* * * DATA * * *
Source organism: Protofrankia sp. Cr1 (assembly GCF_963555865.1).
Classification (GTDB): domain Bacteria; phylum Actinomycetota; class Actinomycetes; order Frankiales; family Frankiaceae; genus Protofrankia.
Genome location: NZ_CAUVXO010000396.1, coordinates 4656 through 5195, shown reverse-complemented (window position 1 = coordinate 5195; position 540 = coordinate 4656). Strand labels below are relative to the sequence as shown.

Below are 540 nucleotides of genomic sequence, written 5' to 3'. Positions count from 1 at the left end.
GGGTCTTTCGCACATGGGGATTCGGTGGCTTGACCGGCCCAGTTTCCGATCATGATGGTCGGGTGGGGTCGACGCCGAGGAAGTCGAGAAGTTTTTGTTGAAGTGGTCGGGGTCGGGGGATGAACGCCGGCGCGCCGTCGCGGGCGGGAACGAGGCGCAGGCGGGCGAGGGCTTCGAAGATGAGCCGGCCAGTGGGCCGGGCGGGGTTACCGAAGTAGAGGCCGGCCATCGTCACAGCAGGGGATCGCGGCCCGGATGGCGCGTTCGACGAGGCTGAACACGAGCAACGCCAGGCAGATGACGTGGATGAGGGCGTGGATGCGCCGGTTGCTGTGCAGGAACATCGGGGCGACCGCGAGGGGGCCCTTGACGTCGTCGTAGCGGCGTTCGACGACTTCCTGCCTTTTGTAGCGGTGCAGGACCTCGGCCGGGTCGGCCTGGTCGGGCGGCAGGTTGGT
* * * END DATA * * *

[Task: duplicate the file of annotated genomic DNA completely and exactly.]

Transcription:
Source organism: Protofrankia sp. Cr1 (assembly GCF_963555865.1).
Classification (GTDB): domain Bacteria; phylum Actinomycetota; class Actinomycetes; order Frankiales; family Frankiaceae; genus Protofrankia.
Genome location: NZ_CAUVXO010000396.1, coordinates 4656 through 5195, shown reverse-complemented (window position 1 = coordinate 5195; position 540 = coordinate 4656). Strand labels below are relative to the sequence as shown.

Below are 540 nucleotides of genomic sequence, written 5' to 3'. Positions count from 1 at the left end.
GGGTCTTTCGCACATGGGGATTCGGTGGCTTGACCGGCCCAGTTTCCGATCATGATGGTCGGGTGGGGTCGACGCCGAGGAAGTCGAGAAGTTTTTGTTGAAGTGGTCGGGGTCGGGGGATGAACGCCGGCGCGCCGTCGCGGGCGGGAACGAGGCGCAGGCGGGCGAGGGCTTCGAAGATGAGCCGGCCAGTGGGCCGGGCGGGGTTACCGAAGTAGAGGCCGGCCATCGTCACAGCAGGGGATCGCGGCCCGGATGGCGCGTTCGACGAGGCTGAACACGAGCAACGCCAGGCAGATGACGTGGATGAGGGCGTGGATGCGCCGGTTGCTGTGCAGGAACATCGGGGCGACCGCGAGGGGGCCCTTGACGTCGTCGTAGCGGCGTTCGACGACTTCCTGCCTTTTGTAGCGGTGCAGGACCTCGGCCGGGTCGGCCTGGTCGGGCGGCAGGTTGGT